Voters in Scarborough-Rouge River will head to the polls on Sept. 1st to elect a new MPP in a provincial by-election. Currently, it is a race between PC candidate Raymond Cho (49%) and Liberal candidate Piragal Thiru (43%). Liberal supporters overwhelmingly support closing the plant, as do a strong majority of PC voters concerned about costs. NDP and Green supporters support closure in even greater numbers.

Living as little as 10 kilometers from Canada’s oldest nuclear plant – which is also the 4th oldest nuclear plant in North America – residents also felt they had been poorly informed about emergency measures in case of an accident at the aging plant. Fifty-nine percent rated safety-related communications poor or very poor.

Riding residents overwhelmingly supported closing Pickering when told that the province has a large surplus of electricity and lower cost options for keeping the lights on. We hope local candidates — and party leaders — will listen to Scarborough voters and promise to direct Ontario Power Generation to drop its plan to apply for a ten-year licence extension for the old and trouble-prone Pickering station.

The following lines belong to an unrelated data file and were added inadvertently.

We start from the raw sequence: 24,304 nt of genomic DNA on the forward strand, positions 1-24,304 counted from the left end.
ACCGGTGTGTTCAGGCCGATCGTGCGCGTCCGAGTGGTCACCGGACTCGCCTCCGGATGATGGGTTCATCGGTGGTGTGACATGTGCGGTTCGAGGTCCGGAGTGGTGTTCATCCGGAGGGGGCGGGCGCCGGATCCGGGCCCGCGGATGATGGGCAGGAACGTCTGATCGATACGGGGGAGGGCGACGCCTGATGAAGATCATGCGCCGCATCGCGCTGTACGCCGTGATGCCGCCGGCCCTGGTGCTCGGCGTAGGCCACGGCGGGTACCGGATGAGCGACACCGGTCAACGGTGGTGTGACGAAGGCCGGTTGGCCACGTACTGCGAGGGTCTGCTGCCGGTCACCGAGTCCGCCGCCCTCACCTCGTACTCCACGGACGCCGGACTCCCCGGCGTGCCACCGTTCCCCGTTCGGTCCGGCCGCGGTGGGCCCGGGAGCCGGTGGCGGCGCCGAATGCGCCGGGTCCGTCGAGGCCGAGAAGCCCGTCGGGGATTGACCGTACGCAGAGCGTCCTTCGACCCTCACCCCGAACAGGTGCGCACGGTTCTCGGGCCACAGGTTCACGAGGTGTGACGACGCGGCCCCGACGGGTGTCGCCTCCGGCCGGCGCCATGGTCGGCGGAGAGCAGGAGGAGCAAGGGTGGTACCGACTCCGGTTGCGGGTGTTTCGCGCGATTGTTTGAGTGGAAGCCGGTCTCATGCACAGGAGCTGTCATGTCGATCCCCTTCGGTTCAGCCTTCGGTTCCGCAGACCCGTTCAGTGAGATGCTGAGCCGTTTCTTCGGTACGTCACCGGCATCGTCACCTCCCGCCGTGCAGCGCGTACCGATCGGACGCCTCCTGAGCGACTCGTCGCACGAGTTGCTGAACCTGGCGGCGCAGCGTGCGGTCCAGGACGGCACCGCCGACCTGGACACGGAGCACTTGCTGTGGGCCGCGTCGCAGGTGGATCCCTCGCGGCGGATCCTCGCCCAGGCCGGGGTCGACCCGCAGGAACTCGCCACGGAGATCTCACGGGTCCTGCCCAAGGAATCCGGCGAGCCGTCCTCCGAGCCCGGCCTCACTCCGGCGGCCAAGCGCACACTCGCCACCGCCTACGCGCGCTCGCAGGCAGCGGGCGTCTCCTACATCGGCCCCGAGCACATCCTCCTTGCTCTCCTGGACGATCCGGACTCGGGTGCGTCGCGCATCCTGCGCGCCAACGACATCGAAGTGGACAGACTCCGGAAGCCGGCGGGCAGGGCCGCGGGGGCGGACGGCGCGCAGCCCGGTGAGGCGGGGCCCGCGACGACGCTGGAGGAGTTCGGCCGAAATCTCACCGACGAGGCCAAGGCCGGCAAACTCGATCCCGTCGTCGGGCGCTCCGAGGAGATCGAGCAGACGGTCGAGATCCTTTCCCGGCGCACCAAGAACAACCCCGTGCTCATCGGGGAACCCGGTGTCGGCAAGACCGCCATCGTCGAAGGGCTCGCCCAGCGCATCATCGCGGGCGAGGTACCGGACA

August 13, 2016 Posted by | Canada, politics | 1 Comment

Canadian Nuclear Safety Commission’s sham review of safety allegations

biasCNSC review dismissing nuclear-safety concerns called a ‘sham’ GLORIA GALLOWAY OTTAWA — The Globe and Mail – Corrected version, Aug. 09, 2016 An internal review by the Canadian Nuclear Safety Commission dismisses allegations that important information was withheld during the licensing of nuclear plants but two nuclear scientists say the review is “less than impartial” and a “sham” that should give Canadians no comfort.